Patrick likes the term “printing money”, and sending an email to a carefully cultivated list is one of the best ways to do that. [Patrick notes: I will provide substantial data on this later, but suffice it to say “Yes!”] I know for a fact I can write an email right now delivering some immediate value to my subscribers, upsell the book through it to a related list, my opt-in mailing list, and it will generate sales. Having a strong, healthy email list that trusts you and is used to engaging with you is a very good thing.
I think the way a lot of people mess up is they build an email list, and then there is silence for months, and then they try to sell you. It’s like, “Silent. Silent. Silent. Sell.” They wonder why MailChimp starts yelling at them about their unsubscribe count being so high. It should be a gradual trip to sales.
Keith: I don’t want to go too much into that, because that’s one of the big things that Patrick talks about in his product, but…
Patrick: Let’s go into it.
Keith: You want to get into it?
Patrick: Yeah, why not?
Keith: All right. All right.
Patrick: “Create outstanding amounts of value, and then charge only the two percent of people who want to pay for it.” [Patrick notes: I’m echoing back to a thought from the recent Ramit Sethi interviews here.]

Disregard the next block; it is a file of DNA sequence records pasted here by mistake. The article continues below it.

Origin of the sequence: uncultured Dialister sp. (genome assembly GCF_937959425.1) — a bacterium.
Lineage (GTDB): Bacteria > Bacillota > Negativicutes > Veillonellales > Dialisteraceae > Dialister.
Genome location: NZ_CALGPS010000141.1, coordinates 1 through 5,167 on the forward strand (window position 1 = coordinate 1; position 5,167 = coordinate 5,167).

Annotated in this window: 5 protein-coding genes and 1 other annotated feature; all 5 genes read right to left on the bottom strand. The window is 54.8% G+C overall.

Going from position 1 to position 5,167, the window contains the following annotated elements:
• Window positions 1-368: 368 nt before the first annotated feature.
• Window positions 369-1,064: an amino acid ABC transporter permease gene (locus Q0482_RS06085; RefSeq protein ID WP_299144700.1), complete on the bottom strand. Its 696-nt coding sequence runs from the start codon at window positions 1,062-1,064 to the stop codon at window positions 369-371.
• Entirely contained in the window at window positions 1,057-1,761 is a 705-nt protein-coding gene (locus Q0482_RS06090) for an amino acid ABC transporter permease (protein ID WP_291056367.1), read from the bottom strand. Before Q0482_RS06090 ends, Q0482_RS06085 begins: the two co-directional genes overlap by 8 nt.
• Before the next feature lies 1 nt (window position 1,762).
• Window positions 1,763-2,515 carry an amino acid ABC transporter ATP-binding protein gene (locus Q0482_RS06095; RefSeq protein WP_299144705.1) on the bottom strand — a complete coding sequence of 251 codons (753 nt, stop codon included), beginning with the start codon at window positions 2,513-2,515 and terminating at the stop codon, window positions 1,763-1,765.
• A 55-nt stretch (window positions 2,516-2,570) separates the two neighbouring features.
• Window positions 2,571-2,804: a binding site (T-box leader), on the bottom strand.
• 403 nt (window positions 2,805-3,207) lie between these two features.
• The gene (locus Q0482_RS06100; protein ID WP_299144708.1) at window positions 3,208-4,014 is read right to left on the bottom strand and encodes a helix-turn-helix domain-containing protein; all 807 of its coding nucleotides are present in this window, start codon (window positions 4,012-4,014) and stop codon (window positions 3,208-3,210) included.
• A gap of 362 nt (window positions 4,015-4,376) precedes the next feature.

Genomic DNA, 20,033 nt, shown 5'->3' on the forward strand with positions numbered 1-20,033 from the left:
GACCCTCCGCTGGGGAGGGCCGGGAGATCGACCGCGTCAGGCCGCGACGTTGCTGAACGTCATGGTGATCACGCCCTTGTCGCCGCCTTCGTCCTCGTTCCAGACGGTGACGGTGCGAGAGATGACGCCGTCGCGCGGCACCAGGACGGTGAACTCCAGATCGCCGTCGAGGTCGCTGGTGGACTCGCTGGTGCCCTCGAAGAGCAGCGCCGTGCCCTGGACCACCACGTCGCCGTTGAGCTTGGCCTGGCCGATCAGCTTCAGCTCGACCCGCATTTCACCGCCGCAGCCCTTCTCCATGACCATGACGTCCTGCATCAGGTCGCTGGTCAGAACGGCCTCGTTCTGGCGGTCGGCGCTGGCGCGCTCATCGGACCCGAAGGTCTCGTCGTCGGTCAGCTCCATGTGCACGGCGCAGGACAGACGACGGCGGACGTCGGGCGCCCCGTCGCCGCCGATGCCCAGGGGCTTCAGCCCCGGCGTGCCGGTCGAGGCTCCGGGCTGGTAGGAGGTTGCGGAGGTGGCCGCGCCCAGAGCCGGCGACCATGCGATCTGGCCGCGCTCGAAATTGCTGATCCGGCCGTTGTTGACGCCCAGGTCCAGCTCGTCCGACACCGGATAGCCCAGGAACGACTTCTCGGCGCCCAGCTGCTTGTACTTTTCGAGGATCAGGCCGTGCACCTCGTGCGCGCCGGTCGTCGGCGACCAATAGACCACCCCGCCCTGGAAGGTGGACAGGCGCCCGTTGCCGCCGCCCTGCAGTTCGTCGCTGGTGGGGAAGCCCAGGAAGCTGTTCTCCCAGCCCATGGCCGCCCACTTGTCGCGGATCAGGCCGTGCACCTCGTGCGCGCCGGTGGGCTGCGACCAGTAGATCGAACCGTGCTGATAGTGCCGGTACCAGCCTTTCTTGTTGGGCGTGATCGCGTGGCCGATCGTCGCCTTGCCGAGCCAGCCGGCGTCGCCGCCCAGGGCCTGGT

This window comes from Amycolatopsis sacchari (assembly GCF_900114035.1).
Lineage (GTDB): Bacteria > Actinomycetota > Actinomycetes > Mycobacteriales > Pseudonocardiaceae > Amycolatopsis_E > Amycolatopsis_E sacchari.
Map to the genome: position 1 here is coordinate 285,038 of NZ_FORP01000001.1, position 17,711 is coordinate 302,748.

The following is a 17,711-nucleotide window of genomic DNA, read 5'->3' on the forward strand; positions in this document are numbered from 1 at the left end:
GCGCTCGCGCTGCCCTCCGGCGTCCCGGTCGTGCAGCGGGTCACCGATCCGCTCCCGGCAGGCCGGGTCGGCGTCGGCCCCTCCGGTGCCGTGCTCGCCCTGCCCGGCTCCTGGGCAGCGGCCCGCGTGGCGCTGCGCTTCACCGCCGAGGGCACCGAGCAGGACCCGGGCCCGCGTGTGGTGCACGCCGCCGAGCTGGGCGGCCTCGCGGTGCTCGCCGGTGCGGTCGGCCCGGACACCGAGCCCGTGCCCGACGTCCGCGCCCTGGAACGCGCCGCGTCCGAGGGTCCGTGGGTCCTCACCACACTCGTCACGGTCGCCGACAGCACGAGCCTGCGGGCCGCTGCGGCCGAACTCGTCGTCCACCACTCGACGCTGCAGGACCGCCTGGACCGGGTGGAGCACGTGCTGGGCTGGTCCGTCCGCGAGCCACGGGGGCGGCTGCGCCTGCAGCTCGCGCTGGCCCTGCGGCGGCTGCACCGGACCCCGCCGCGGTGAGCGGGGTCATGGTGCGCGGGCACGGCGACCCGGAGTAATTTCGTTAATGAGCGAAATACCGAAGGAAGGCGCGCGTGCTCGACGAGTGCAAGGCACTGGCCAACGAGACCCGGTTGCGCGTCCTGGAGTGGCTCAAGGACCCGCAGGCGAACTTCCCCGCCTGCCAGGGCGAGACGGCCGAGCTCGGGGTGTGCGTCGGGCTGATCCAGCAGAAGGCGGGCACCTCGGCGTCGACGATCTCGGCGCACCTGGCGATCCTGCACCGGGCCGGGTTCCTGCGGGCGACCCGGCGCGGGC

Keith: Sounds good. Sound good. So we actually talked about this when we did our mentoring talk about email funnels, and…
Patrick: Backstory on that. Keith and I went to Silicon Valley last year to 500 Startups, where I’m a mentor. We talked with their incubator companies about how to improve their marketing. Many of the founders are from technical backgrounds and just now becoming business owners, and we thought we could help them out a bit about acquiring customers.
One topic we discussed extensively was drip campaigns. Keith, what is a drip email campaign?
Keith: A drip email campaign is pretty much what you had described. You take emails that you have already, or emails specifically customized for the drip, and when a person signs up to your newsletters, it doles them out over a set period of time. Let’s say you have a two week drip campaign, so the first day they sign up, they get one email. Then on the third, the seventh, the eighth, the 12th, or whatever days you want, they get another email.